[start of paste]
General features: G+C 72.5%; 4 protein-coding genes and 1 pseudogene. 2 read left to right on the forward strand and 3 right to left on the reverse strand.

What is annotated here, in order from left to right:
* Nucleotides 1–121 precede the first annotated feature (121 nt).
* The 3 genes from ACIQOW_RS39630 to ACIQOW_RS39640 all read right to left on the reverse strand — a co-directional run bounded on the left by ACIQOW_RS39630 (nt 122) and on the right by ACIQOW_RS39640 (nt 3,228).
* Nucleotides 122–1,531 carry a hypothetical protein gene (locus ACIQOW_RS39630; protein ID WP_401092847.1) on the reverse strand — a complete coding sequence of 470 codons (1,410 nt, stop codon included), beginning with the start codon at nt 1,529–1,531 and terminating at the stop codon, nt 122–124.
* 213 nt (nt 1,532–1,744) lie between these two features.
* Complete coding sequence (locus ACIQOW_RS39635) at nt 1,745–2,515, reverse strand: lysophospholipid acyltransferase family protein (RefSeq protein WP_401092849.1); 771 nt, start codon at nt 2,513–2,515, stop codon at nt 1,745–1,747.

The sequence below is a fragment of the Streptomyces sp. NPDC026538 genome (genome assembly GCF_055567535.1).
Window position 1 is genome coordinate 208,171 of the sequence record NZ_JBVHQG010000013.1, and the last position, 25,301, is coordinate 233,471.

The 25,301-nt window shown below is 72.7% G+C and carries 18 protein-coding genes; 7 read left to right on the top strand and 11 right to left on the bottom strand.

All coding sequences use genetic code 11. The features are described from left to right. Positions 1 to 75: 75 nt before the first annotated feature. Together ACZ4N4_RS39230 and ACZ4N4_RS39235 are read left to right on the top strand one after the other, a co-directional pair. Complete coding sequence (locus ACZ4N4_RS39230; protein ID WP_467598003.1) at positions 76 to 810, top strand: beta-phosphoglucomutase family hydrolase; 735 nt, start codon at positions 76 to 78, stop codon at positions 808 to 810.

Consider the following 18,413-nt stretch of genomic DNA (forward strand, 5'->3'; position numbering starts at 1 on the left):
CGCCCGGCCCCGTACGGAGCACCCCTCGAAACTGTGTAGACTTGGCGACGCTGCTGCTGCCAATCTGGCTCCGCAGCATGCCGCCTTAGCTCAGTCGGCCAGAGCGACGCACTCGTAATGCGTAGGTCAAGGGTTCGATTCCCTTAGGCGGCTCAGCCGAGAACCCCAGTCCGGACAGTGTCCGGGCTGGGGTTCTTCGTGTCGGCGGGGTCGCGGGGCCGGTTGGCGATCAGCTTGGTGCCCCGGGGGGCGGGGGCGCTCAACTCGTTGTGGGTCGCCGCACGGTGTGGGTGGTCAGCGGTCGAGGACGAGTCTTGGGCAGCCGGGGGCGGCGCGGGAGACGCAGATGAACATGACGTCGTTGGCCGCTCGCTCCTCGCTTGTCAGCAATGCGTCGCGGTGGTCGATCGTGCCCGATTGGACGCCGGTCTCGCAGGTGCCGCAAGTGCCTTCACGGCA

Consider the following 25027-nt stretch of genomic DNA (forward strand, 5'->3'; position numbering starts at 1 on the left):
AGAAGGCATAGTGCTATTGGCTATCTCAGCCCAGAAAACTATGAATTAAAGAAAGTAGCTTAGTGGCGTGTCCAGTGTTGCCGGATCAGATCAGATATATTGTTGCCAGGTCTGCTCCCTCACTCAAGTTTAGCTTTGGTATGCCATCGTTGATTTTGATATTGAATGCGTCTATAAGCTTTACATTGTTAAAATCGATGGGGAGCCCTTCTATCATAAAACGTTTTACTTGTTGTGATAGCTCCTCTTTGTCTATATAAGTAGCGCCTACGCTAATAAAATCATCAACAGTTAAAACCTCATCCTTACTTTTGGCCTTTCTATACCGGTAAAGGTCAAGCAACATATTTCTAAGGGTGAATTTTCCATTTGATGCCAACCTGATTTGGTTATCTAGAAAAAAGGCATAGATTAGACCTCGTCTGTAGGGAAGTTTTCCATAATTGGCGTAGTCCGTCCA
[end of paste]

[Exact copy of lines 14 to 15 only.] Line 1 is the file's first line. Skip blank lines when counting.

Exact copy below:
Consider the following 25027-nt stretch of genomic DNA (forward strand, 5'->3'; position numbering starts at 1 on the left):
AGAAGGCATAGTGCTATTGGCTATCTCAGCCCAGAAAACTATGAATTAAAGAAAGTAGCTTAGTGGCGTGTCCAGTGTTGCCGGATCAGATCAGATATATTGTTGCCAGGTCTGCTCCCTCACTCAAGTTTAGCTTTGGTATGCCATCGTTGATTTTGATATTGAATGCGTCTATAAGCTTTACATTGTTAAAATCGATGGGGAGCCCTTCTATCATAAAACGTTTTACTTGTTGTGATAGCTCCTCTTTGTCTATATAAGTAGCGCCTACGCTAATAAAATCATCAACAGTTAAAACCTCATCCTTACTTTTGGCCTTTCTATACCGGTAAAGGTCAAGCAACATATTTCTAAGGGTGAATTTTCCATTTGATGCCAACCTGATTTGGTTATCTAGAAAAAAGGCATAGATTAGACCTCGTCTGTAGGGAAGTTTTCCATAATTGGCGTAGTCCGTCCA